This past Thursday, May 26th, I gave my first recital since my senior recital at UCLA – 6 years ago. This was a very significant moment for me. It’s been a struggle for quite literally the last 6 years to find a satisfying balance between performance and scholarship. And, as I’ve been rather unhappy with scholarship of late, this recital provided the perfect way to both find my way back to playing and feel content as a musician.

The recital program consisted of 5 all-new pieces for tuba:

by Francis Roberts

Wouldn’t Need You
by Nicholas Deyoe
for tuba and loop pedal

The Sedge Warbler, or The Ingenious Gentleman Don Quixote of La Mancha
by Carolyn Chen
for tuba, tape, and projection

Jejunum Pummeller
by Clinton McCallum
for tuba, electronics, and drum machine

by Brian Griffeath-Loeb

All 5 pieces were incredibly fun and rewarding to learn and perform. Crapiccio was particularly special for me. It is a re-composition of Capriccio by Penderecki, which was a big part of my senior recital.

You can play through the entire program below.


So Day 9 of my 12 day qualifying exam period just ended.  I’m doing pretty well, to the point where I feel comfortable saying I’ve just about finished.  Maybe a few revisions tomorrow, maybe not.

All three of my exam questions concern digital media in some way: a lit review/methodology of online ethnography, an ontology/phenomenology of digital music, and the changes to the musical commodity in digital media.  For the last 3 years or so, this is what I’ve done.  Digital media, digital music, online culture, online music, blah blah blah.  And then I realized, about 6 months ago, that I’m completely sick of it.  Beyond the practical difficulty of studying a moving target, I found that, quite simply, I have just stopped caring.  I’ve stopped caring about the cultures popping up around digital media, I’ve stopped caring about the technologies of digital media, and most distressingly I’ve stopped caring about the music I encounter via digital media.  Even music I used to love.  Even music that I currently love when I see it performed live.

I can’t exhaustively explain why this is.  I’m just really not totally sure.  I’ve dealt with a lot of the relevant issues in my papers on ontology/phenomenology and object/commodity status.  But nowhere in those papers do I attack digital media the way I find myself doing in conversations with my peers and day-to-day engagements with music.

As an experiment, a desparate attempt to reinvigorate my passion for music, I’ve been exploring the question of format in these past few days (I suppose there’s nothing like dealing with a topic you hate – and only that topic – for an extended period to get you thinking of evasive maneuvers), and the one that’s resonating with me right now is the 7″.  I don’t doubt that in a few weeks, when I’ve amassed a sizeable collection of these little bastards, I’ll suddenly say to myself “WTF?  Why did I think it was a good idea to invest in a format that requires constant interaction and, quite honestly, discourages extended listening sessions?”  I mean, really.  These things hold, what, 10-15 minutes of music at most?  And still, I can’t help but feel incredibly excited about this ridiculous inconvenience.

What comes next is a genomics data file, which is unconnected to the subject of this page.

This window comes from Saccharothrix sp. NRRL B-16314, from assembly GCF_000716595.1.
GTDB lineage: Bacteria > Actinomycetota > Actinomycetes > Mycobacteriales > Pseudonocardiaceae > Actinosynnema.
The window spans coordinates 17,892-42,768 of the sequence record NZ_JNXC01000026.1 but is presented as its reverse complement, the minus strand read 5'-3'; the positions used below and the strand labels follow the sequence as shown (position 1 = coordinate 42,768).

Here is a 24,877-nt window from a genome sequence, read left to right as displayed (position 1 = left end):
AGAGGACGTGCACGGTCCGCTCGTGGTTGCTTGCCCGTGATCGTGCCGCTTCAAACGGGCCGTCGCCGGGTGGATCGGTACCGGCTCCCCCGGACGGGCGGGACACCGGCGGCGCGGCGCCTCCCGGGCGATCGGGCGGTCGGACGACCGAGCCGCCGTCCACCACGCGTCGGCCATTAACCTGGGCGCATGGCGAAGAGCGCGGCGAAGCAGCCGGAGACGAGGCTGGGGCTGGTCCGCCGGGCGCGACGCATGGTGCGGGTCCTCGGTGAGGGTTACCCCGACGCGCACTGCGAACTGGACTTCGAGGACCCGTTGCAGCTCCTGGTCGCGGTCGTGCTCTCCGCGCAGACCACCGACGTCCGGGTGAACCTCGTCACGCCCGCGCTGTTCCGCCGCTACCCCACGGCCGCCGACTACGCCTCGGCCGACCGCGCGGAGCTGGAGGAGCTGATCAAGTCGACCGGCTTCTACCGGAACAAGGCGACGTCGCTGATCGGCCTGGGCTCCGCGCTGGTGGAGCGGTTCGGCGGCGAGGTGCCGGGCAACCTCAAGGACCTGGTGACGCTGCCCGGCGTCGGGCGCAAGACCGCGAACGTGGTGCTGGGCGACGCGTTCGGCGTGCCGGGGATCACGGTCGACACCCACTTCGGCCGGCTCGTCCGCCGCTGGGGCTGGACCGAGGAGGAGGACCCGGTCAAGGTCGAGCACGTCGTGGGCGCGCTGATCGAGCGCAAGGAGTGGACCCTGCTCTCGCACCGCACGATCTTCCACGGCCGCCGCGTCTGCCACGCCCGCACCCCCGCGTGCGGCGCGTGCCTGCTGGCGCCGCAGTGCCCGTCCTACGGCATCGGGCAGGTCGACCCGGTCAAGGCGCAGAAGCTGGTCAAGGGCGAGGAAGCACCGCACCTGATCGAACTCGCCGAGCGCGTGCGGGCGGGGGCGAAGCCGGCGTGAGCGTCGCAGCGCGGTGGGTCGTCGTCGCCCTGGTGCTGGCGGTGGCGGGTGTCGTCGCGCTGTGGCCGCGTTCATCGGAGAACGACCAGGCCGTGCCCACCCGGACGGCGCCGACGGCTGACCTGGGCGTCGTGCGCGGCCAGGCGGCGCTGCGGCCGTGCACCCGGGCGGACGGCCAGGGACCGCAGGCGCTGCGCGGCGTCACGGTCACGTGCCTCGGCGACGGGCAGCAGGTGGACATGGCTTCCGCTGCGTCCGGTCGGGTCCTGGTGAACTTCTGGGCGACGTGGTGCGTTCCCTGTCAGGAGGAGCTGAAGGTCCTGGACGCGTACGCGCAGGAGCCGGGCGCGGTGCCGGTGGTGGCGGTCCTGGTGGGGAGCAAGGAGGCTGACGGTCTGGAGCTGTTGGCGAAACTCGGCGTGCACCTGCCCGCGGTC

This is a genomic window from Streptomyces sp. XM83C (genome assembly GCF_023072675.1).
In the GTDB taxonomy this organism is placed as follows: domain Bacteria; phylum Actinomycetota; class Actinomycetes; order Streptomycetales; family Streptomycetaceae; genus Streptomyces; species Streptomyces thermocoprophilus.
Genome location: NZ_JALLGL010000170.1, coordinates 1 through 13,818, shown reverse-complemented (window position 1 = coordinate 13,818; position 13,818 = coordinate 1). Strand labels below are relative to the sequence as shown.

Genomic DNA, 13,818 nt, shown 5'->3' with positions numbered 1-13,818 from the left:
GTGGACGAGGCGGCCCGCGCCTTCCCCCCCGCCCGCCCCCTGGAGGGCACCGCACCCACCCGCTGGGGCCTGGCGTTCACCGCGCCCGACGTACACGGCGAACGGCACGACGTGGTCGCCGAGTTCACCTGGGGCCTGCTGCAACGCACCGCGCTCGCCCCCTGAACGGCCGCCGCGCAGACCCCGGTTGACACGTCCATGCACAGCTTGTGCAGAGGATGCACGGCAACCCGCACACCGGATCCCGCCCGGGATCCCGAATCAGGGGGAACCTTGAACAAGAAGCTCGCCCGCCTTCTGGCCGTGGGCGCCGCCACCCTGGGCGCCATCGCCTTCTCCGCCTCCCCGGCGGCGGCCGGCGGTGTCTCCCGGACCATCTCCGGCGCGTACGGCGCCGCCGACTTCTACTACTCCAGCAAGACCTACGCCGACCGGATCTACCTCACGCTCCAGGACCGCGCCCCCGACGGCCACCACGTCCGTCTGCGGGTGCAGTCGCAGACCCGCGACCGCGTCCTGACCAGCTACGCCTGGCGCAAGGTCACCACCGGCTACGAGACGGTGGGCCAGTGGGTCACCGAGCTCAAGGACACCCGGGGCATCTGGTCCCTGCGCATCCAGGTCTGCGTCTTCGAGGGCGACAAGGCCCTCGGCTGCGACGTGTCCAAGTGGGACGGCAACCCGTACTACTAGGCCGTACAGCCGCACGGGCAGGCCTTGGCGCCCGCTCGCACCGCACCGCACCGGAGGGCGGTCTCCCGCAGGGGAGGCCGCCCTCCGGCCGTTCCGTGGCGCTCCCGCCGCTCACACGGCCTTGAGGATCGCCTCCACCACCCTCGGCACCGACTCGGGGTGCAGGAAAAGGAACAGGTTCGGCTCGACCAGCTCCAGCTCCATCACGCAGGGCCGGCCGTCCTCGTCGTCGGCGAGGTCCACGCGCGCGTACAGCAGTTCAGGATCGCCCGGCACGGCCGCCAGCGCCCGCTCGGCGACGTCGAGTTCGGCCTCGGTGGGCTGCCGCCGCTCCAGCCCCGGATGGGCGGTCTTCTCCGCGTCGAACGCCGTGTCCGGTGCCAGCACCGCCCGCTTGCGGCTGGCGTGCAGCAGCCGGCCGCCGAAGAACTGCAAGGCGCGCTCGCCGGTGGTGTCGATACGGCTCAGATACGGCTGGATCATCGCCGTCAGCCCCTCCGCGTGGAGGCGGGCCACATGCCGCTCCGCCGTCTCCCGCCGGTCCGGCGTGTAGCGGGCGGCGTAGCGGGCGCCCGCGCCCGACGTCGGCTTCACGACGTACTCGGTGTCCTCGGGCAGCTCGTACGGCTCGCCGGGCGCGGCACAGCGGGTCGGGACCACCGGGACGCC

Maybe it’s because I have to physically intervene on a constant basis to keep the music playing.  Maybe it’s because the time constraints don’t let me sit back and space out.  Maybe it’s because I’m a consumer whore who uses objects to make my pathetic life more meaningful.  Probably a bit of them all.  But regardless of the reason, and regardless of how long this infatuation lasts, I’m really excited about listening to music in a way that I haven’t experienced in far too long.

Just about half a year since the last post, and very similar content to report. Rather odd, that.

This past weekend was the 54th annual Society for Ethnomusicology Conference, at which I presented a slightly updated version of my IASPM-US paper, albeit with a different title (“Creative Listening: Playlists, Mixtapes, and the Virtual Ethnography of Virtual Music”). I got some really good questions, including a prompt to consider the ways I’m using the term “consumption” (spoiler alert: I used it really sloppily). That might actually end up being a major part of my qual essay on the same topic – what exactly it means to consume something without the explicit exchange of goods. Then of course there’s the issue of radio, which I’ll need to deal with in some way. We’ll see.

Amazing food was had in Mexico City, including tacos piled sky high with delectable meat (the highlight being carne asada+bacon+onions+charred queso fresco), verdolagas (my new favorite vegetable), and escamoles (which, while very tasty and fun to eat, were a bit too pricey). Other highlights include lamb with beer/tequila salsa and getting drunk from two bottles of Negra Modelo because of the altitude.

VerdolagasHere’s my attempt at pork & verdolagas in salsa verde. Turned out pretty well!

Aquapuke recently performed a new piece, “Aquapuke and the Reefed Victory,” at the first UCSD Grad Forum of this academic year. It was a piece less obviously related to contemporary issues of body/presence/sexuality than, say, “Industrial Transsexual” was. Rather, it drew from the mythology of sirens as seductive/destructive binary, effectively making Clint into the siren to my ocean/sailors. The sailors, conquering the ocean, are lured to and eventually destroyed by the siren, bringing about the realization that their conquest was false, unattainable from the start. Plus it was loud and noisy and I was in fishnets and booty shorts. High art indeed.